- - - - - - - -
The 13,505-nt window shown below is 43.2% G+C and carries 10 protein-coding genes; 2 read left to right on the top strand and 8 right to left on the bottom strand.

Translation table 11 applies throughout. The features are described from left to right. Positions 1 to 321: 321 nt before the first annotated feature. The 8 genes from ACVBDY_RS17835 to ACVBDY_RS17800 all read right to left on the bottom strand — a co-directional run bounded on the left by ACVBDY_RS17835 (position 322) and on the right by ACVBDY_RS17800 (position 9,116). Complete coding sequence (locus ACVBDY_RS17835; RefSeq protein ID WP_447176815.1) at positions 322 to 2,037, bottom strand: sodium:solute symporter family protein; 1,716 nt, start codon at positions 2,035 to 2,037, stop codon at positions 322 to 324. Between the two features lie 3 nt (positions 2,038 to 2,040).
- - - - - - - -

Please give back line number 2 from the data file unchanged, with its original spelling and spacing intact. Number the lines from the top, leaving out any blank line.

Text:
Translation table 11 applies throughout. The features are described from left to right. Positions 1 to 321: 321 nt before the first annotated feature. The 8 genes from ACVBDY_RS17835 to ACVBDY_RS17800 all read right to left on the bottom strand — a co-directional run bounded on the left by ACVBDY_RS17835 (position 322) and on the right by ACVBDY_RS17800 (position 9,116). Complete coding sequence (locus ACVBDY_RS17835; RefSeq protein ID WP_447176815.1) at positions 322 to 2,037, bottom strand: sodium:solute symporter family protein; 1,716 nt, start codon at positions 2,035 to 2,037, stop codon at positions 322 to 324. Between the two features lie 3 nt (positions 2,038 to 2,040).